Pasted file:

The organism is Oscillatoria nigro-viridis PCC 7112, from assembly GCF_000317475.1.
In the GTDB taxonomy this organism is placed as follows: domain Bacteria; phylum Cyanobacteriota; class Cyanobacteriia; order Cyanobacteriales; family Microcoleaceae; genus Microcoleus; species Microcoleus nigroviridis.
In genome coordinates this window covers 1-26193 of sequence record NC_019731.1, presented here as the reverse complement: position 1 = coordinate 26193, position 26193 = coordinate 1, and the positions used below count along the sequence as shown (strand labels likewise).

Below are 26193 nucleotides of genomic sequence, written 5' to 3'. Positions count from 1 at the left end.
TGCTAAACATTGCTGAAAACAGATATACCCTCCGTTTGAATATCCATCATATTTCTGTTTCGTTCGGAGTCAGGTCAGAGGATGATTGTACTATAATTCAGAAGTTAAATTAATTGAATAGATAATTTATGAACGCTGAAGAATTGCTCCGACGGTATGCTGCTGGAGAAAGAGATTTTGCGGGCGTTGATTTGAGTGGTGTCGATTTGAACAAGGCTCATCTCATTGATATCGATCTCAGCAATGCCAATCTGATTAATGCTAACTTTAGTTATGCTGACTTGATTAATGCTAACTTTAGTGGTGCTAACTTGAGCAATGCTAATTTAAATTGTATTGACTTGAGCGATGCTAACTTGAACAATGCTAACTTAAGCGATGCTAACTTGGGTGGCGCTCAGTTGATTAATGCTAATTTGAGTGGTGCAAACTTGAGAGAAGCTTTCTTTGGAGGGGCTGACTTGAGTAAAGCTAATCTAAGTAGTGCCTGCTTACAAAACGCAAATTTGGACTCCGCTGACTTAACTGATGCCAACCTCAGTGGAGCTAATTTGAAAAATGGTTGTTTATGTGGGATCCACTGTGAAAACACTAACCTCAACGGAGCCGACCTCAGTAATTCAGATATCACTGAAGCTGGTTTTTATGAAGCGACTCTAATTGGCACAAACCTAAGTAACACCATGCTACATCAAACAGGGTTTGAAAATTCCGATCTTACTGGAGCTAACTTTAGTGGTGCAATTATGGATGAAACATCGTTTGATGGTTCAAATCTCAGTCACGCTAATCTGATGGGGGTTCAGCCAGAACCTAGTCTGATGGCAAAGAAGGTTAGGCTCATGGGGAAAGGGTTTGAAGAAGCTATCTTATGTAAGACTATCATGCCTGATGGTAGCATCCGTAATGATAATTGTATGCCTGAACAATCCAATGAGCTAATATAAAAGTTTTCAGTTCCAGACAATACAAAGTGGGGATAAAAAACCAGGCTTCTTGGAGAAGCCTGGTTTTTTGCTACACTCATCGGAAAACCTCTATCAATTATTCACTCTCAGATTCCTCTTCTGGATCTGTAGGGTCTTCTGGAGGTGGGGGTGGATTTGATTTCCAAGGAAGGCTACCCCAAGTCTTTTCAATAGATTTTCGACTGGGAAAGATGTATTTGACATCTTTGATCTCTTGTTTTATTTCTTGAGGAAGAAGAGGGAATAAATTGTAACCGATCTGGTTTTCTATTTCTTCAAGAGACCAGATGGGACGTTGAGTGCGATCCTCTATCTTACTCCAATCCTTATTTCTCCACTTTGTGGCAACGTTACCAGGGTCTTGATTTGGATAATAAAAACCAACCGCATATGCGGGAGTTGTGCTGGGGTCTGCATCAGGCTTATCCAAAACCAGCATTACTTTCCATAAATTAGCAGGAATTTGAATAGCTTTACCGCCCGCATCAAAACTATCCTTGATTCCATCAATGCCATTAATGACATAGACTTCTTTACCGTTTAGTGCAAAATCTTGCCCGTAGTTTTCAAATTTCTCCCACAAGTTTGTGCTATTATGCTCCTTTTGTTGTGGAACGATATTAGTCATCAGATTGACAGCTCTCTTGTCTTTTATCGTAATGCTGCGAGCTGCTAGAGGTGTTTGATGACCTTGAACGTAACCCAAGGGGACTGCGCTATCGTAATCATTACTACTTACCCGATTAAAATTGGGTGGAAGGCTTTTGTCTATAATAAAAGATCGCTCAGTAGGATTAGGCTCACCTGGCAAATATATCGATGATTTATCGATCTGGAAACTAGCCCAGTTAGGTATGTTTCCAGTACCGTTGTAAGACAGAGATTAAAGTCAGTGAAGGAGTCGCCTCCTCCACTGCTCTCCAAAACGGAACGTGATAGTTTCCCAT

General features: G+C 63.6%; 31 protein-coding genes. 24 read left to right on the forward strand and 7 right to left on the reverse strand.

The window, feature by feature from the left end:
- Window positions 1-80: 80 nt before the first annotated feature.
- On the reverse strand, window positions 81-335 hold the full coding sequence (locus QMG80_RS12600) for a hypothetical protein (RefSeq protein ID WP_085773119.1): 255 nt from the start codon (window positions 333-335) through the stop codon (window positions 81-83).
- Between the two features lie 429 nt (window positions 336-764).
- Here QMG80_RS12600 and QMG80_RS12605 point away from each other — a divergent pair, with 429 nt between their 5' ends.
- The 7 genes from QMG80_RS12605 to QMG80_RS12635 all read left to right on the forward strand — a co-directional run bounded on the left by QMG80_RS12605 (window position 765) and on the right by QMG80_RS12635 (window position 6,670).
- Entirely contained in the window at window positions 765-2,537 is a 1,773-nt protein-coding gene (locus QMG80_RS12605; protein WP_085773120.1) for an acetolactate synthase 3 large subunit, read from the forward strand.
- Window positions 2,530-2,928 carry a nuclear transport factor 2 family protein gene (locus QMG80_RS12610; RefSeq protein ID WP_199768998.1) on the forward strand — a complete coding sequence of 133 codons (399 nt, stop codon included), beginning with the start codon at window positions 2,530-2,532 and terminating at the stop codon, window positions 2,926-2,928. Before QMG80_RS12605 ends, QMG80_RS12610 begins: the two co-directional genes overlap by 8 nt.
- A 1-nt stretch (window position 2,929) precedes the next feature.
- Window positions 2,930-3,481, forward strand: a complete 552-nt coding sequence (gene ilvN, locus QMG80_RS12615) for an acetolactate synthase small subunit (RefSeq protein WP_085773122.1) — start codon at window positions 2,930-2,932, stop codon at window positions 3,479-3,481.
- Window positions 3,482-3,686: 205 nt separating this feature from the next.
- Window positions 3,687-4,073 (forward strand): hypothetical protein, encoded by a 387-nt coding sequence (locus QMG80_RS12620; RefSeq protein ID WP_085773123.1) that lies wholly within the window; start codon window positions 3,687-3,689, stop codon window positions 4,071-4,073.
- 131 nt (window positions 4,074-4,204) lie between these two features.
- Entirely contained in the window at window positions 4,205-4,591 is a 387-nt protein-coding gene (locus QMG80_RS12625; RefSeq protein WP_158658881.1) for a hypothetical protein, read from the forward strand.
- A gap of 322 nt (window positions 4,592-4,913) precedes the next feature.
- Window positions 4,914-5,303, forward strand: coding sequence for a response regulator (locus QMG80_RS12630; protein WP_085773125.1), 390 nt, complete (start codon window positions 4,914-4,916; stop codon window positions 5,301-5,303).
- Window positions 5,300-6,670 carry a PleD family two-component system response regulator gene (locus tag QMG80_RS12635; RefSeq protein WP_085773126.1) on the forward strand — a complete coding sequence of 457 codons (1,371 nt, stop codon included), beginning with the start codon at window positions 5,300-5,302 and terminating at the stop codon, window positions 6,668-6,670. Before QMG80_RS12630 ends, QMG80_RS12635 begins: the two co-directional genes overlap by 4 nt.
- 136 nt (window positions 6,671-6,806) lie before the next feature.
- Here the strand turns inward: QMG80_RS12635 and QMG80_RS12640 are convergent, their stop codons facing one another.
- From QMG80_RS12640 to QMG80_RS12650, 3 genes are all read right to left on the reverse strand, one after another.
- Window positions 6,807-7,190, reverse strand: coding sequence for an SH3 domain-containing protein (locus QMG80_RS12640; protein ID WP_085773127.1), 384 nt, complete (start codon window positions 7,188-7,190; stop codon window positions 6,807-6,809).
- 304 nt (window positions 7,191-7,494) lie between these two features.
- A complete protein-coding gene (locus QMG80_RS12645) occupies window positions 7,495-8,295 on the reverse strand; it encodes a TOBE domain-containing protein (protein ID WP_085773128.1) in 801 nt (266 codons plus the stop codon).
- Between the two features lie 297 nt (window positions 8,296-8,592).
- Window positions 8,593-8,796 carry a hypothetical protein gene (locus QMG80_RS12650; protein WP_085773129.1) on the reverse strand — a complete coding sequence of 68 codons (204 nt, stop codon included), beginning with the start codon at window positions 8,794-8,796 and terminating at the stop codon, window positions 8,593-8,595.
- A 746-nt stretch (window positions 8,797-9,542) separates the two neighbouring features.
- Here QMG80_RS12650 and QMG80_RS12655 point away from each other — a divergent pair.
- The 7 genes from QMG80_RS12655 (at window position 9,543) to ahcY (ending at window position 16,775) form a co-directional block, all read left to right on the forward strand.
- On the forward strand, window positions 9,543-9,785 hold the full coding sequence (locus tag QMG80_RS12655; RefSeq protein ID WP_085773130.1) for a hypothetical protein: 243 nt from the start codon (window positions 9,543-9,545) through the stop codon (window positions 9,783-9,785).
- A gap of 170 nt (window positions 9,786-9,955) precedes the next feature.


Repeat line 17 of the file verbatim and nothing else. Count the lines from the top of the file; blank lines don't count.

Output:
- Window positions 3,482-3,686: 205 nt separating this feature from the next.